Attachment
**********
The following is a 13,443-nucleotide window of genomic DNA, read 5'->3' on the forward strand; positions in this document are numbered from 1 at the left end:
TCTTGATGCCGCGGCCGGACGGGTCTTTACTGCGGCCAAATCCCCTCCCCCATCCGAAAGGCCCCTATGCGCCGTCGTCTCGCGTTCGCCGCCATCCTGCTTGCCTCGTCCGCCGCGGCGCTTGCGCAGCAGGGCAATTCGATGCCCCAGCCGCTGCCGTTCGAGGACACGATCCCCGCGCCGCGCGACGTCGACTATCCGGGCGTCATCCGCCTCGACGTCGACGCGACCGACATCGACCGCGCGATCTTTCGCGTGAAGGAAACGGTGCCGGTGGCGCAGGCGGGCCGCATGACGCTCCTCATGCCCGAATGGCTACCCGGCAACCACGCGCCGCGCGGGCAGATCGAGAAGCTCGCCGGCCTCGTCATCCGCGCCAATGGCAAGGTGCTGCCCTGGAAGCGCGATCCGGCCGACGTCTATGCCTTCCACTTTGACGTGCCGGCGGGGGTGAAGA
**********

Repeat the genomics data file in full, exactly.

The following is a 13,443-nucleotide window of genomic DNA, read 5'->3' on the forward strand; positions in this document are numbered from 1 at the left end:
TCTTGATGCCGCGGCCGGACGGGTCTTTACTGCGGCCAAATCCCCTCCCCCATCCGAAAGGCCCCTATGCGCCGTCGTCTCGCGTTCGCCGCCATCCTGCTTGCCTCGTCCGCCGCGGCGCTTGCGCAGCAGGGCAATTCGATGCCCCAGCCGCTGCCGTTCGAGGACACGATCCCCGCGCCGCGCGACGTCGACTATCCGGGCGTCATCCGCCTCGACGTCGACGCGACCGACATCGACCGCGCGATCTTTCGCGTGAAGGAAACGGTGCCGGTGGCGCAGGCGGGCCGCATGACGCTCCTCATGCCCGAATGGCTACCCGGCAACCACGCGCCGCGCGGGCAGATCGAGAAGCTCGCCGGCCTCGTCATCCGCGCCAATGGCAAGGTGCTGCCCTGGAAGCGCGATCCGGCCGACGTCTATGCCTTCCACTTTGACGTGCCGGCGGGGGTGAAGA